In our study, we elected to proceed with pedicled reconstruction in patients with multiple co-morbidities, who were at higher risk for complications (Table 1). Use of pedicled regional flaps should be considered in cases of patients who would not tolerate lengthy free flap reconstruction of mandibular defects, as well as in cases of salvage reconstruction. Pedicled flap reconstruction is limited by the bulkiness of the flap, donor-site morbidity, and concerns over skin paddle reliability. In situations when the initial free flap reconstruction fails, the reconstructive surgeon has to determine the extent of failure (partial or total), the type and timing of intervention needed, and the potential for a second free flap versus a local or regional flap [1]. Two of our patients required a secondary regional pedicled flap (pedicled pectoralis major myocutaneous and supraclavicular fasciocutaneous flaps), since a second free flap was considered less desirable by either the patient or surgeon.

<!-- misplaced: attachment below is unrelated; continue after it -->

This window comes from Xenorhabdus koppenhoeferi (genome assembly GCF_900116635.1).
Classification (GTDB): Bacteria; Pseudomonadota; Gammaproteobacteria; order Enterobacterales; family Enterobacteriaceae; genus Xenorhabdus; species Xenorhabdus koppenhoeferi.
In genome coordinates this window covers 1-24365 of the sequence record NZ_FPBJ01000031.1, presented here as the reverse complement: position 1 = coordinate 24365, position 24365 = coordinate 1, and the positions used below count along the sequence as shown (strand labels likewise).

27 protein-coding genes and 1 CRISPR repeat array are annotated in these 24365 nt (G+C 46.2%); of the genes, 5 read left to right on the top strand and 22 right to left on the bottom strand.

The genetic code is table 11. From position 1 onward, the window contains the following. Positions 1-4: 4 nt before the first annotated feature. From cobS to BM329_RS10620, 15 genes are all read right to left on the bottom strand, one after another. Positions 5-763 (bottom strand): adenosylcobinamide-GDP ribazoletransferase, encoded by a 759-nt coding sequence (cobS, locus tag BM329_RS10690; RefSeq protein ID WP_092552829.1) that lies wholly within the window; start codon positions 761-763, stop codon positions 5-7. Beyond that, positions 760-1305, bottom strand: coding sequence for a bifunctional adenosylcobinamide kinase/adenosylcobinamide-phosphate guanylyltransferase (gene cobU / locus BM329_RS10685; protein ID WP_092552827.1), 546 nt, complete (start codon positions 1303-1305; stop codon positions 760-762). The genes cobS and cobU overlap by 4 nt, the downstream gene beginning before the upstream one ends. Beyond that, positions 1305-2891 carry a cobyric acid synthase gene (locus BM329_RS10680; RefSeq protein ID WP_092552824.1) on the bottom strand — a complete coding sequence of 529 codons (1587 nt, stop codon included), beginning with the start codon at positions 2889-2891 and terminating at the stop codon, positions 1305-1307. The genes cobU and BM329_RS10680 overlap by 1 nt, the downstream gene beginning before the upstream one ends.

Table 1: Pedicled and free flap reconstruction patient groups. PMMF: Pectoralis major myocutaneous flap; SCCA: squamous cell carcinoma; ESRD: end-stage renal disease; HL: hyperlipidemia; HD: hemodialysis; HTN: hypertension; DM: diabetes mellitus; COPD: chronic obstructive pulmonary disease; AS: aortic stenosis; HCC: hepatocellular carcinoma; CHF: congestive heart failure; CAD: coronary artery disease; XRT: radiotherapy; VRAM: vertical rectus abdominus myocutaneous flap.

Technical modifications of pedicled pectoralis flap include muscle thinning at the pedicle origin, planning of the skin island with Doppler ultrasound, and intraoperative planning of the arc of rotation with a template and judicious use of skin grafting in the restricted, radiated neck Figures 4 and 5. Additionally, consideration should be made to alternative pedicled flaps in secondary reconstruction in the female patient Figures 4 and 5.

Figure 4: Template demonstrating modified musculocutaneous pectoralis major flap with planned arc of rotation.
Figure 5: Pectoralis major musculocutaneous flap dissected.